On June 5, Australia revealed that a Chinese fighter jet had carried out dangerous maneuvers, threatening the safety of its maritime surveillance P-8A Poseidon while flying over the South China Sea. The J-16 Chinese fighter jet’s interception forced the aircraft to return to its bases.
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However, in an unexpected twist, the Australian media has disclosed that the Royal Australian Air Force (RAAF) had sent a second aircraft that flew from its base just a few hours after the dangerous encounter between the planes of the two sides.
Just hours after the Chinese air force carried out a “dangerous interception” of a RAAF P-8A Poseidon plane, a second Australian military aircraft was sent over disputed waters in the South China Sea in May, ABC News reported.
Both aircraft flew from Clark Air Base in the Philippines.
The report further stated that Australia was steadfast in its refusal to provide any additional information about the incident of May 26. However, flight data obtained by the ABC offered new details on the dramatic flight and other recent Defense Force maritime surveillance missions flown from the Clark Air Base.
Australian Defense Minister Richard Marles had previously disclosed that a Chinese J-16 fighter aircraft intercepted the Australian P-8A Poseidon surveillance aircraft when the latter was undertaking “routine maritime surveillance” activity in the international airspace over the South China Sea.
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The Chinese aircraft “flew very close to the side of the [Australian] P-8 maritime surveillance aircraft” and then “released flares,” Defense Minister Richard Marles told reporters.
“At that moment, it then released a bundle of chaff which contained small pieces of aluminum, some of which were ingested into the engine of the P-8 aircraft,” Marles told reporters.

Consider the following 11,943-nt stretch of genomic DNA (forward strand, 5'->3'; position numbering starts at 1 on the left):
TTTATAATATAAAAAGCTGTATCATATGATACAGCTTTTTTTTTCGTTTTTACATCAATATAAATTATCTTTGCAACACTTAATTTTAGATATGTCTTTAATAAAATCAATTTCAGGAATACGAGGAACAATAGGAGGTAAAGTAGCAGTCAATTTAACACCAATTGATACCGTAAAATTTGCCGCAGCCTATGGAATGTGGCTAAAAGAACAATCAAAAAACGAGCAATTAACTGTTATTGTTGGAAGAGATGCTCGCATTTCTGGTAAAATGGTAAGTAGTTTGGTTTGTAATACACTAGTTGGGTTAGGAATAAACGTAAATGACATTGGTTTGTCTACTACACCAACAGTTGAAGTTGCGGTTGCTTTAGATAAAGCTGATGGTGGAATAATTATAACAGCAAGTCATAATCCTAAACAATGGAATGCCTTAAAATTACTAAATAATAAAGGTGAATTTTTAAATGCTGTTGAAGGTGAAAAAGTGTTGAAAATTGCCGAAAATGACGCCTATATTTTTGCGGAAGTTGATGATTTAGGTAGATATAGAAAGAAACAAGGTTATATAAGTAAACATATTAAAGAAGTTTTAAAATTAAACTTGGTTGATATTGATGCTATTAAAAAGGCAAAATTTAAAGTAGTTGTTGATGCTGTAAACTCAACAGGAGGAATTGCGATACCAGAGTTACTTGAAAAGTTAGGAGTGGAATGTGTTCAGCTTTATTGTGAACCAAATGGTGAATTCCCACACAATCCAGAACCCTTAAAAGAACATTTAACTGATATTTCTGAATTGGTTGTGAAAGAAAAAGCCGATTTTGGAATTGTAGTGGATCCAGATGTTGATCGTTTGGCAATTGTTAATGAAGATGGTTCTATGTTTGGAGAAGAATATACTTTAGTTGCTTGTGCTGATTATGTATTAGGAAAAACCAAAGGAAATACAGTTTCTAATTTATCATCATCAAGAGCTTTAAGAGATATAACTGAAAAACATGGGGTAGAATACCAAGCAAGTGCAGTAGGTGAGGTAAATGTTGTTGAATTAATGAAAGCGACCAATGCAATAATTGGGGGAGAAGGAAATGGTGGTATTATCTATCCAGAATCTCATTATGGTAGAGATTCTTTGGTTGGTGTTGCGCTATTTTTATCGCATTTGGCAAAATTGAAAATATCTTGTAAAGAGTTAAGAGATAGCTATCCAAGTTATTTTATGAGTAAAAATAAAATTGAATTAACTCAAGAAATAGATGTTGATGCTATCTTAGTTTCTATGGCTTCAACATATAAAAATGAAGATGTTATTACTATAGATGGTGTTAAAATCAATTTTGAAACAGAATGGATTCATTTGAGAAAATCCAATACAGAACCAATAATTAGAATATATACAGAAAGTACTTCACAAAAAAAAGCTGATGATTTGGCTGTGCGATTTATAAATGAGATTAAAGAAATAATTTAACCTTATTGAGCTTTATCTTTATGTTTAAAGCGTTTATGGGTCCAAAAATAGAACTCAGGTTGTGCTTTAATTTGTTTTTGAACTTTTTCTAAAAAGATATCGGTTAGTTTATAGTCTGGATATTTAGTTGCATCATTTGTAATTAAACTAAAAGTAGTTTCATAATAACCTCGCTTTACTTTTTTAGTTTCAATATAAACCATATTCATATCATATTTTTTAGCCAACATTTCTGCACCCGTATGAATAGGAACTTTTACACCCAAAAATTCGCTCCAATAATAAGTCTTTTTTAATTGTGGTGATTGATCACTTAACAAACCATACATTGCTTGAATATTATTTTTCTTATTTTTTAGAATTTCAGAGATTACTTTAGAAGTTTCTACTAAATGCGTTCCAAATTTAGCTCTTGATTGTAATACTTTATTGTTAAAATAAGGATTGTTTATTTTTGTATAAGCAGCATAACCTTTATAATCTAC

While the Australian government contacted China to complain about the incident, few details were disclosed in the public domain besides the firing of flares by the Chinese aircraft.
The new details disclosed, however, reveal that while the intercepted aircraft did not fly out for over a week, another Poseidon was shortly let off in the same region.
According to Automatic Dependent Surveillance-Broadcast (ADS-B) data accessed by ABC News, the P-8 Poseidon A47-008 of the Royal Australian Air Force was the aircraft intercepted by PLAAF J-16. It took off from Clark Air Base on May 26 at around 11:23 am Canberra time.
The P-8 Poseidon, with the call sign ASY189, was initially monitored as it flew from the Philippines to the South China Sea in a southerly direction before escaping radar coverage. After its “dangerous” run-in with J-16 aircraft, the P-8 Poseidon returned to the Philippines just over three hours later, coming back within the radar range.
The interrupted surveillance mission lasted almost five hours, of which three hours were spent “out of range” in the South China Sea, according to ADS-B data obtained by Canadian researcher Steffan Watkins.
🇦🇺 The Royal Australian Air Force sent a clear message; they would not be deterred from patrolling the South China Sea, and sent a second P-8A Poseidon into the SCS just hours after the first was "chaffed", and its mission cut short.
— Steffan Watkins (@steffanwatkins) June 22, 2022